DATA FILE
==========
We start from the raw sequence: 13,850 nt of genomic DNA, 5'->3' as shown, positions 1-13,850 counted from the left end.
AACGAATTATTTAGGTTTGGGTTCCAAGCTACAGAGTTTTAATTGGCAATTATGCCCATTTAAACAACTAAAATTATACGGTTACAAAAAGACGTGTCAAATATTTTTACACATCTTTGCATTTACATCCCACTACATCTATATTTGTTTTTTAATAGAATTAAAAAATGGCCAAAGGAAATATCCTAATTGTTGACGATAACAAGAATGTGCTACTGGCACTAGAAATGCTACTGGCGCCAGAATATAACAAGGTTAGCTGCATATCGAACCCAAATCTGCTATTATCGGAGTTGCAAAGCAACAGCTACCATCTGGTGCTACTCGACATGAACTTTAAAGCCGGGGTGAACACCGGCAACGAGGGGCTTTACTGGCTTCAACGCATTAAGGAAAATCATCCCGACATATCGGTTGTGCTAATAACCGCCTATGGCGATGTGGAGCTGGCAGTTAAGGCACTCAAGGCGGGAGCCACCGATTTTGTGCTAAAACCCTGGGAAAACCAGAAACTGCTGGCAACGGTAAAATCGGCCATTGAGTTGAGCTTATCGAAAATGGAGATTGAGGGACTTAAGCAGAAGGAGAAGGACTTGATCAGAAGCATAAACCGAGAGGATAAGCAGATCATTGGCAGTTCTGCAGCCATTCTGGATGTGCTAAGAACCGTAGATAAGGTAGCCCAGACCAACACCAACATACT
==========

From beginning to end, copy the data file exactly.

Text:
We start from the raw sequence: 13,850 nt of genomic DNA, 5'->3' as shown, positions 1-13,850 counted from the left end.
AACGAATTATTTAGGTTTGGGTTCCAAGCTACAGAGTTTTAATTGGCAATTATGCCCATTTAAACAACTAAAATTATACGGTTACAAAAAGACGTGTCAAATATTTTTACACATCTTTGCATTTACATCCCACTACATCTATATTTGTTTTTTAATAGAATTAAAAAATGGCCAAAGGAAATATCCTAATTGTTGACGATAACAAGAATGTGCTACTGGCACTAGAAATGCTACTGGCGCCAGAATATAACAAGGTTAGCTGCATATCGAACCCAAATCTGCTATTATCGGAGTTGCAAAGCAACAGCTACCATCTGGTGCTACTCGACATGAACTTTAAAGCCGGGGTGAACACCGGCAACGAGGGGCTTTACTGGCTTCAACGCATTAAGGAAAATCATCCCGACATATCGGTTGTGCTAATAACCGCCTATGGCGATGTGGAGCTGGCAGTTAAGGCACTCAAGGCGGGAGCCACCGATTTTGTGCTAAAACCCTGGGAAAACCAGAAACTGCTGGCAACGGTAAAATCGGCCATTGAGTTGAGCTTATCGAAAATGGAGATTGAGGGACTTAAGCAGAAGGAGAAGGACTTGATCAGAAGCATAAACCGAGAGGATAAGCAGATCATTGGCAGTTCTGCAGCCATTCTGGATGTGCTAAGAACCGTAGATAAGGTAGCCCAGACCAACACCAACATACT